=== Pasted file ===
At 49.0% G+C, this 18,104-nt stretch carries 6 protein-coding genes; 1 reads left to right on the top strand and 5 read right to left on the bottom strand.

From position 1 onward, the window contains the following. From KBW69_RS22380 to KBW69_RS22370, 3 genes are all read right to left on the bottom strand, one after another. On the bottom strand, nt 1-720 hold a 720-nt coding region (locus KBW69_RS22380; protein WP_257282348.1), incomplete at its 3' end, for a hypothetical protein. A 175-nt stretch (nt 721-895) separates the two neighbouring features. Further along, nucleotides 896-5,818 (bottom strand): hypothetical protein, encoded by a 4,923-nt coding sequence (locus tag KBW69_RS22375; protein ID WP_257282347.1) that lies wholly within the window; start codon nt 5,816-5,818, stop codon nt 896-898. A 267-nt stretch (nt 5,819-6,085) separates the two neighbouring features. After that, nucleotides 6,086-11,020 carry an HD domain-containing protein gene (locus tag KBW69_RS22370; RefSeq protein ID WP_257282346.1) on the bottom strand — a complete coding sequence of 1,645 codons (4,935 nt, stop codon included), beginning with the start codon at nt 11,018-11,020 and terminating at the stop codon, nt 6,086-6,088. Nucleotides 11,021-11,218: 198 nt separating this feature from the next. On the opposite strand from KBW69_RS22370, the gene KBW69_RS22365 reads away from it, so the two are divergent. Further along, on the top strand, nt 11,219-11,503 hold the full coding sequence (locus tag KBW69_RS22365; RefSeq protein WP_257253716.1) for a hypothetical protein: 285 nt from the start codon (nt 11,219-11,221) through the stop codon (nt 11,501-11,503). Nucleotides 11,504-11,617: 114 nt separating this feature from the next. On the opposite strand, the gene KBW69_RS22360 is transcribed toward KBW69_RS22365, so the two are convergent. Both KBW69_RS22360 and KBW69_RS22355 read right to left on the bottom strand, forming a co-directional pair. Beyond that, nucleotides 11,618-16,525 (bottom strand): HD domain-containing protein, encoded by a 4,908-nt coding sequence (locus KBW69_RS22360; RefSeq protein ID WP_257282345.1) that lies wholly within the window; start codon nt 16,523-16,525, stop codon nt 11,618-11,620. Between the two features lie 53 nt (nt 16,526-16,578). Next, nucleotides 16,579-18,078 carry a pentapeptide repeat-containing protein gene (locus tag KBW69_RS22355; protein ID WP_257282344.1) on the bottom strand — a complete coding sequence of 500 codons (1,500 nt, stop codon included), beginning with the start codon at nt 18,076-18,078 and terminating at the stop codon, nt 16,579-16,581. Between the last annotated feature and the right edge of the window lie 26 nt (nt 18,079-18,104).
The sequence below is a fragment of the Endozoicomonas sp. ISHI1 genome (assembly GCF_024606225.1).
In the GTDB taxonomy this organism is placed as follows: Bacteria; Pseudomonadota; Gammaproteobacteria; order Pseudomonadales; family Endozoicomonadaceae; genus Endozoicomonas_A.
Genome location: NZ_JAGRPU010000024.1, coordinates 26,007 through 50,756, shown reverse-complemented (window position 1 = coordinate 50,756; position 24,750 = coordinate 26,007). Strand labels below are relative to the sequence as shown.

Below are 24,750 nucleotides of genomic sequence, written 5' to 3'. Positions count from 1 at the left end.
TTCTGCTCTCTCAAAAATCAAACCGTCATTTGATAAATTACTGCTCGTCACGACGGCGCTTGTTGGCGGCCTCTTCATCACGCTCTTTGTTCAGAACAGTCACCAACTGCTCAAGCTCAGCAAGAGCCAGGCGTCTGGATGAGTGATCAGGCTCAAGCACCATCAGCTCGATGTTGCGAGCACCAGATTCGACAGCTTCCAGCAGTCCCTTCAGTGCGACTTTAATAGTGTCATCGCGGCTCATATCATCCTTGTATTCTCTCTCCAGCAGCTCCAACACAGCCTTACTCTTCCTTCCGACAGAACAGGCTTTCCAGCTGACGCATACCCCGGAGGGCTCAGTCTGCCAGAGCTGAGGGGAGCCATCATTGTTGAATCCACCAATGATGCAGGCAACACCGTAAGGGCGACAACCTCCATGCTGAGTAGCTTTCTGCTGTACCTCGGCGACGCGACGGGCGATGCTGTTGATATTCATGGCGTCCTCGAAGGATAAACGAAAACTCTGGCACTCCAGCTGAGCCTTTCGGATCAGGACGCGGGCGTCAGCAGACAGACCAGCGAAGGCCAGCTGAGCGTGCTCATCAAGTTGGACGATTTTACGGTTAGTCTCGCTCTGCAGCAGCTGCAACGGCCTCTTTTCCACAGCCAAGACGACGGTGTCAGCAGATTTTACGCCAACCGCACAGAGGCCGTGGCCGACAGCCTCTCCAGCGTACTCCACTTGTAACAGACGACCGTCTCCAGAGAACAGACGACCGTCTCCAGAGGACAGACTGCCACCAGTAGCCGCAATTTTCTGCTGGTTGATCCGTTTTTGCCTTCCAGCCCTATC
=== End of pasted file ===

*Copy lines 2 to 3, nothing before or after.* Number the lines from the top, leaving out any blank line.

From position 1 onward, the window contains the following. From KBW69_RS22380 to KBW69_RS22370, 3 genes are all read right to left on the bottom strand, one after another. On the bottom strand, nt 1-720 hold a 720-nt coding region (locus KBW69_RS22380; protein WP_257282348.1), incomplete at its 3' end, for a hypothetical protein. A 175-nt stretch (nt 721-895) separates the two neighbouring features. Further along, nucleotides 896-5,818 (bottom strand): hypothetical protein, encoded by a 4,923-nt coding sequence (locus tag KBW69_RS22375; protein ID WP_257282347.1) that lies wholly within the window; start codon nt 5,816-5,818, stop codon nt 896-898. A 267-nt stretch (nt 5,819-6,085) separates the two neighbouring features. After that, nucleotides 6,086-11,020 carry an HD domain-containing protein gene (locus tag KBW69_RS22370; RefSeq protein ID WP_257282346.1) on the bottom strand — a complete coding sequence of 1,645 codons (4,935 nt, stop codon included), beginning with the start codon at nt 11,018-11,020 and terminating at the stop codon, nt 6,086-6,088. Nucleotides 11,021-11,218: 198 nt separating this feature from the next. On the opposite strand from KBW69_RS22370, the gene KBW69_RS22365 reads away from it, so the two are divergent. Further along, on the top strand, nt 11,219-11,503 hold the full coding sequence (locus tag KBW69_RS22365; RefSeq protein WP_257253716.1) for a hypothetical protein: 285 nt from the start codon (nt 11,219-11,221) through the stop codon (nt 11,501-11,503). Nucleotides 11,504-11,617: 114 nt separating this feature from the next. On the opposite strand, the gene KBW69_RS22360 is transcribed toward KBW69_RS22365, so the two are convergent. Both KBW69_RS22360 and KBW69_RS22355 read right to left on the bottom strand, forming a co-directional pair. Beyond that, nucleotides 11,618-16,525 (bottom strand): HD domain-containing protein, encoded by a 4,908-nt coding sequence (locus KBW69_RS22360; RefSeq protein ID WP_257282345.1) that lies wholly within the window; start codon nt 16,523-16,525, stop codon nt 11,618-11,620. Between the two features lie 53 nt (nt 16,526-16,578). Next, nucleotides 16,579-18,078 carry a pentapeptide repeat-containing protein gene (locus tag KBW69_RS22355; protein ID WP_257282344.1) on the bottom strand — a complete coding sequence of 500 codons (1,500 nt, stop codon included), beginning with the start codon at nt 18,076-18,078 and terminating at the stop codon, nt 16,579-16,581. Between the last annotated feature and the right edge of the window lie 26 nt (nt 18,079-18,104).
The sequence below is a fragment of the Endozoicomonas sp. ISHI1 genome (assembly GCF_024606225.1).